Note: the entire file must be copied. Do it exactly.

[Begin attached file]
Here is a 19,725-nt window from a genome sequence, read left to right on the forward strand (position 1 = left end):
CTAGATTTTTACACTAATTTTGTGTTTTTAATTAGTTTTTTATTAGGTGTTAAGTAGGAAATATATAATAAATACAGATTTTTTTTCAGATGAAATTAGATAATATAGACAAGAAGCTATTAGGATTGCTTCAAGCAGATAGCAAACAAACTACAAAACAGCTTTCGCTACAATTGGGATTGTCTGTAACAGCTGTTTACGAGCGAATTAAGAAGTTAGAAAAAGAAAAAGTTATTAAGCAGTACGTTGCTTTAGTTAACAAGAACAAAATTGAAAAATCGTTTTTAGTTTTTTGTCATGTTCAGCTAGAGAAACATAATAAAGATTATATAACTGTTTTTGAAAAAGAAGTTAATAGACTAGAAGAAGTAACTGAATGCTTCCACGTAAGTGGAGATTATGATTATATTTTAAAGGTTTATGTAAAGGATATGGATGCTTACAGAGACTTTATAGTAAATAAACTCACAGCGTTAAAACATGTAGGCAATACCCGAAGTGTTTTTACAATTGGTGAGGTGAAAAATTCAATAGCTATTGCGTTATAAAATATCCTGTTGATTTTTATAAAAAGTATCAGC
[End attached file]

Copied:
Here is a 19,725-nt window from a genome sequence, read left to right on the forward strand (position 1 = left end):
CTAGATTTTTACACTAATTTTGTGTTTTTAATTAGTTTTTTATTAGGTGTTAAGTAGGAAATATATAATAAATACAGATTTTTTTTCAGATGAAATTAGATAATATAGACAAGAAGCTATTAGGATTGCTTCAAGCAGATAGCAAACAAACTACAAAACAGCTTTCGCTACAATTGGGATTGTCTGTAACAGCTGTTTACGAGCGAATTAAGAAGTTAGAAAAAGAAAAAGTTATTAAGCAGTACGTTGCTTTAGTTAACAAGAACAAAATTGAAAAATCGTTTTTAGTTTTTTGTCATGTTCAGCTAGAGAAACATAATAAAGATTATATAACTGTTTTTGAAAAAGAAGTTAATAGACTAGAAGAAGTAACTGAATGCTTCCACGTAAGTGGAGATTATGATTATATTTTAAAGGTTTATGTAAAGGATATGGATGCTTACAGAGACTTTATAGTAAATAAACTCACAGCGTTAAAACATGTAGGCAATACCCGAAGTGTTTTTACAATTGGTGAGGTGAAAAATTCAATAGCTATTGCGTTATAAAATATCCTGTTGATTTTTATAAAAAGTATCAGC